Grrls! Grrls! Grrls!
St. John is a typical Webgrrl, either embroiled in networking and coding or actually laying down design online. And with chapters spread internationally—everywhere from Aarhus, Denmark to Boise, ID, Webgrrls consider themselves a powerful arm on the World Wide Web front. Webgrrls is to the technology industry what N.O.W. was to feminists in the 1970s. In a word, Webgrrls are intent on not only advancing women's roles in the industry, but also standardizing practices across the board.
According to Webgrrls, "While the Web and Internet business organizations exist in every community, often the ratio of men to women is roughly 80 percent male to 20 percent female. Sometimes, only a handful of women are in attendance at these new media networking groups. Webgrrls has set out to provide a non-competitive, comfortable, supportive and nurturing environment where women can learn from other women about technology."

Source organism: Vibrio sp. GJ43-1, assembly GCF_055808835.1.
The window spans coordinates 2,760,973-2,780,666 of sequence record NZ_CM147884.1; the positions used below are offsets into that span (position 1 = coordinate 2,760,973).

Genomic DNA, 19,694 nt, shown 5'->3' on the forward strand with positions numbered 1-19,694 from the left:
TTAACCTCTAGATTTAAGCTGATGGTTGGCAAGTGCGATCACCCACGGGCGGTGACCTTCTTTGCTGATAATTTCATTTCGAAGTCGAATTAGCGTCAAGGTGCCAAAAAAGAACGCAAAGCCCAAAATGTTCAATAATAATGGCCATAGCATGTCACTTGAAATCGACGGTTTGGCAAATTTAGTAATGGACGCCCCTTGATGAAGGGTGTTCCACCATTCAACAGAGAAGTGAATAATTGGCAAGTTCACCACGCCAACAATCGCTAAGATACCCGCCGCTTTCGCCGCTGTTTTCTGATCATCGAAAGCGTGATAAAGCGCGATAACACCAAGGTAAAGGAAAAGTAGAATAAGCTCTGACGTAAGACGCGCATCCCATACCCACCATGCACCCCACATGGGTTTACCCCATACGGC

Similarly, the group reports, "Often when women come to a Webgrrls meeting, it is the first time they have been able to talk to other women about technology. Many women who attend Webgrrls meetings and join Webgrrls work in environments inhabited by mostly males. Others are relieved to find an atmosphere where they are not intimidated and are able to express their vulnerability in not knowing something without the fear that it will compromise their position in their job or in the industry. Others appreciate the ability to support and teach other women, being the role models and mentors that they never had."
Webgrrls has created both virtual and face-to-face networking communities where women make and are given the opportunities to learn, teach, mentor and help each other develop their professional and personal opportunities. Having all-female spaces can be a positive experience for the women who participate, allowing them the opportunity to be part of a community that focuses on sharing and giving, a rarity in any professional business setting.